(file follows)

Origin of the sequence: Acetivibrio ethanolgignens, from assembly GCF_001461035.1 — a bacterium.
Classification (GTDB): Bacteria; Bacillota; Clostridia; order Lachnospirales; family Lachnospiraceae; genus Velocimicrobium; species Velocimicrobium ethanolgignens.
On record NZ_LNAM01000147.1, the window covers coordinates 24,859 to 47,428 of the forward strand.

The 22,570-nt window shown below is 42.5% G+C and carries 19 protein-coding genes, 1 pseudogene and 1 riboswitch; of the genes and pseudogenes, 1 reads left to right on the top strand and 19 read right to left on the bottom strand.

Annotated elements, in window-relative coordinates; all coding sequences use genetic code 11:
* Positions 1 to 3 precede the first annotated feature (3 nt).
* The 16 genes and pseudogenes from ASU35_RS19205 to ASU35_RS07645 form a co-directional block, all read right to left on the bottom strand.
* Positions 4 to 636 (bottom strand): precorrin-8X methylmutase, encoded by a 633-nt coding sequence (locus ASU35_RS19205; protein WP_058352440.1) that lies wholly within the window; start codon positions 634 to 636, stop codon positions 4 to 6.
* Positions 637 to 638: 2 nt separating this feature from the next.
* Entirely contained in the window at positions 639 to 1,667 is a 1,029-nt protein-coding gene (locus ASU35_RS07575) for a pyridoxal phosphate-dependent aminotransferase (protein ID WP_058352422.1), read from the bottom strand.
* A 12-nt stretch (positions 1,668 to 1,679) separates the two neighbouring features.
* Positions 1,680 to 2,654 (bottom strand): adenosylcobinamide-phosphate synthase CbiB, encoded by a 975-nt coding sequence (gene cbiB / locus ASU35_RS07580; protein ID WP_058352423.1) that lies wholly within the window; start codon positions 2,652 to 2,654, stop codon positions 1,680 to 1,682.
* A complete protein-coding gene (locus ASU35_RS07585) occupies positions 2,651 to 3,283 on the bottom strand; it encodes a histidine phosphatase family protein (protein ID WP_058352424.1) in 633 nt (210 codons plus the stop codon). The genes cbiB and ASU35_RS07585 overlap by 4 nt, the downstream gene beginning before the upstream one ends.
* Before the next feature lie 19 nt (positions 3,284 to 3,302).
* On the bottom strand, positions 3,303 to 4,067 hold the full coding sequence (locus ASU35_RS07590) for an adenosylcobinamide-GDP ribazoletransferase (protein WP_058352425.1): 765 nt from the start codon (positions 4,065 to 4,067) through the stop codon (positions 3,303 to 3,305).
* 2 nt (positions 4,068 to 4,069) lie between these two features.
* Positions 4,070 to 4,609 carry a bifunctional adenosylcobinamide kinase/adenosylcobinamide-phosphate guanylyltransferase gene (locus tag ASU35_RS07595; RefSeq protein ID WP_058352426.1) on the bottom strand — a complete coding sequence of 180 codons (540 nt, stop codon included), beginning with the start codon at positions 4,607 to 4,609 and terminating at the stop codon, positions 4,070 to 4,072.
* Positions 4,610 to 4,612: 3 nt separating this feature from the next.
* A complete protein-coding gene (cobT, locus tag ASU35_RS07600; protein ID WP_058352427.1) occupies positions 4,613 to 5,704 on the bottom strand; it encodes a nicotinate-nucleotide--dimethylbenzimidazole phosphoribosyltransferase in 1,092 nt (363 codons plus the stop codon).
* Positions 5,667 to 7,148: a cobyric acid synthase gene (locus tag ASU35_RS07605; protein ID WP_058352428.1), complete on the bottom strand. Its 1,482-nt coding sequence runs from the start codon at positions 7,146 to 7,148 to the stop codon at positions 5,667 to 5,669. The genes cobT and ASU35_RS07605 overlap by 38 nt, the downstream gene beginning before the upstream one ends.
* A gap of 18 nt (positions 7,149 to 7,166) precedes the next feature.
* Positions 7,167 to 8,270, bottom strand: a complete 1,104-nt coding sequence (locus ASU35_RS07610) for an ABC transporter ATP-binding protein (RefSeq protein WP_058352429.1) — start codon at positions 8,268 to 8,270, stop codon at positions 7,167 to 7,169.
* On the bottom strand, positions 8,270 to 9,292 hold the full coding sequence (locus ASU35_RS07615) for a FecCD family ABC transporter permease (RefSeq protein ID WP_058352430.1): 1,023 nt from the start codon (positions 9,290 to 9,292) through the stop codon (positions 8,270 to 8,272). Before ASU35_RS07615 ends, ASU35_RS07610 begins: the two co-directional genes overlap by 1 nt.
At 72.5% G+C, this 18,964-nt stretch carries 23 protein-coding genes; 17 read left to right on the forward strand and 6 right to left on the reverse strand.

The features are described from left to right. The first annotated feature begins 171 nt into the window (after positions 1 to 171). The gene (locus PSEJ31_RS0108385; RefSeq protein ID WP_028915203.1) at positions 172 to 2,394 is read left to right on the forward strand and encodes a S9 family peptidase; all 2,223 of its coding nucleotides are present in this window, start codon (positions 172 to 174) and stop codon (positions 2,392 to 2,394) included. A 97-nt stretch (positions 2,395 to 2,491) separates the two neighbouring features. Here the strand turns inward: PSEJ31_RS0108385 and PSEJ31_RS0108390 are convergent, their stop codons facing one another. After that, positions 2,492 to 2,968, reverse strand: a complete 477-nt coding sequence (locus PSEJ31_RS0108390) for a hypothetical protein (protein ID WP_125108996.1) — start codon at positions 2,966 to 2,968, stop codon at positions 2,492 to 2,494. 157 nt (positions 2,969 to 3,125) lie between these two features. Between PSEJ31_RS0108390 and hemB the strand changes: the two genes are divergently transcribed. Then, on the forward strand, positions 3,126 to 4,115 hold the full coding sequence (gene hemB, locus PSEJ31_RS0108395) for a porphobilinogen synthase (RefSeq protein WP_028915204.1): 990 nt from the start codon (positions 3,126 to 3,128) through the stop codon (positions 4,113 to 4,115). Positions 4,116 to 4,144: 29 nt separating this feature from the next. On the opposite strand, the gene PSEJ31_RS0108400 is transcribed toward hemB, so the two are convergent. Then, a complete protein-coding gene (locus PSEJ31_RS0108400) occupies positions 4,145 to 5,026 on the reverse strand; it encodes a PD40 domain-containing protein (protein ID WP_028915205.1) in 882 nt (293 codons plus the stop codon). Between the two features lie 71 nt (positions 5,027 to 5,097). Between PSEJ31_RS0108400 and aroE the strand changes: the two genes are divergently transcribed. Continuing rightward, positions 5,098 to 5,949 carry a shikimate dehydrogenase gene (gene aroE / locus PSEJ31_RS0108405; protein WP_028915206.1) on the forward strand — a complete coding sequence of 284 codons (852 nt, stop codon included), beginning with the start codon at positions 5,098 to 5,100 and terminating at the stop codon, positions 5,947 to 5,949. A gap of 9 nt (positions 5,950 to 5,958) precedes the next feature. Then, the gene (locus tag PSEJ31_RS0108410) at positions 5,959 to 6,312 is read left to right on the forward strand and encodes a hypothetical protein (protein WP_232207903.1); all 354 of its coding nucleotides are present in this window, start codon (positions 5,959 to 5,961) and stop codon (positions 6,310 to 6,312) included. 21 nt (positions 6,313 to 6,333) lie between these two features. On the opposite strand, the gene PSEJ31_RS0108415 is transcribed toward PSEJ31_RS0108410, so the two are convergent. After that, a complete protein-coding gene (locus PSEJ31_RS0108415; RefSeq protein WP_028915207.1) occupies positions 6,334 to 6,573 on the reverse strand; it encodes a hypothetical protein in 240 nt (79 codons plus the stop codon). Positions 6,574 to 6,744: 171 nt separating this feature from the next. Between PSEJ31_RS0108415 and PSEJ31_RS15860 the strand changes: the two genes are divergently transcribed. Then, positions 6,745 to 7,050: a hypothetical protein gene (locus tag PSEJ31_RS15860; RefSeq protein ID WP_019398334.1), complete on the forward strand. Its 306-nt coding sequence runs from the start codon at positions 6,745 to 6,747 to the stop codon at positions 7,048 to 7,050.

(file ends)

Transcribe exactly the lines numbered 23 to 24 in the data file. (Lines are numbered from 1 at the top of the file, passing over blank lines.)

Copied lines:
* On the bottom strand, positions 8,270 to 9,292 hold the full coding sequence (locus ASU35_RS07615) for a FecCD family ABC transporter permease (RefSeq protein ID WP_058352430.1): 1,023 nt from the start codon (positions 9,290 to 9,292) through the stop codon (positions 8,270 to 8,272). Before ASU35_RS07615 ends, ASU35_RS07610 begins: the two co-directional genes overlap by 1 nt.
At 72.5% G+C, this 18,964-nt stretch carries 23 protein-coding genes; 17 read left to right on the forward strand and 6 right to left on the reverse strand.